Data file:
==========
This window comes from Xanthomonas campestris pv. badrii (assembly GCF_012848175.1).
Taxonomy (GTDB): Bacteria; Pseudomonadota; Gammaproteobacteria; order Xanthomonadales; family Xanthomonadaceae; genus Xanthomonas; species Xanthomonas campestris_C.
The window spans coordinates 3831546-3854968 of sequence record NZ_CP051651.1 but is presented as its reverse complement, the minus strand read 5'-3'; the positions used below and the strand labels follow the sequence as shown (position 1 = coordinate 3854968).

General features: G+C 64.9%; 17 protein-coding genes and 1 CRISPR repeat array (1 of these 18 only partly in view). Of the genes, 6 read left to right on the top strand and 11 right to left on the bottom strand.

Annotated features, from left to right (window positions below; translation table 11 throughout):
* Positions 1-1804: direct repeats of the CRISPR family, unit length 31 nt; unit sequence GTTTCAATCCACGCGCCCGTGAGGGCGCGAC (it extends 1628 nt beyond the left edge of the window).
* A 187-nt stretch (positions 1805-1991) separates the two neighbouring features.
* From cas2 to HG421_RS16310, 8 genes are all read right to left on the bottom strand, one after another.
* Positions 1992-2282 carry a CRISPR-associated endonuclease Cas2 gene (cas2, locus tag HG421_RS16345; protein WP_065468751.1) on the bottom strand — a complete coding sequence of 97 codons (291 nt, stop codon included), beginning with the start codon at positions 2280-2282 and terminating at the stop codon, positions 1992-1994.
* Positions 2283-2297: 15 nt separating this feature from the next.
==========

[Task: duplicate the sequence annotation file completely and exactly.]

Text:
This window comes from Xanthomonas campestris pv. badrii (assembly GCF_012848175.1).
Taxonomy (GTDB): Bacteria; Pseudomonadota; Gammaproteobacteria; order Xanthomonadales; family Xanthomonadaceae; genus Xanthomonas; species Xanthomonas campestris_C.
The window spans coordinates 3831546-3854968 of sequence record NZ_CP051651.1 but is presented as its reverse complement, the minus strand read 5'-3'; the positions used below and the strand labels follow the sequence as shown (position 1 = coordinate 3854968).

General features: G+C 64.9%; 17 protein-coding genes and 1 CRISPR repeat array (1 of these 18 only partly in view). Of the genes, 6 read left to right on the top strand and 11 right to left on the bottom strand.

Annotated features, from left to right (window positions below; translation table 11 throughout):
* Positions 1-1804: direct repeats of the CRISPR family, unit length 31 nt; unit sequence GTTTCAATCCACGCGCCCGTGAGGGCGCGAC (it extends 1628 nt beyond the left edge of the window).
* A 187-nt stretch (positions 1805-1991) separates the two neighbouring features.
* From cas2 to HG421_RS16310, 8 genes are all read right to left on the bottom strand, one after another.
* Positions 1992-2282 carry a CRISPR-associated endonuclease Cas2 gene (cas2, locus tag HG421_RS16345; protein WP_065468751.1) on the bottom strand — a complete coding sequence of 97 codons (291 nt, stop codon included), beginning with the start codon at positions 2280-2282 and terminating at the stop codon, positions 1992-1994.
* Positions 2283-2297: 15 nt separating this feature from the next.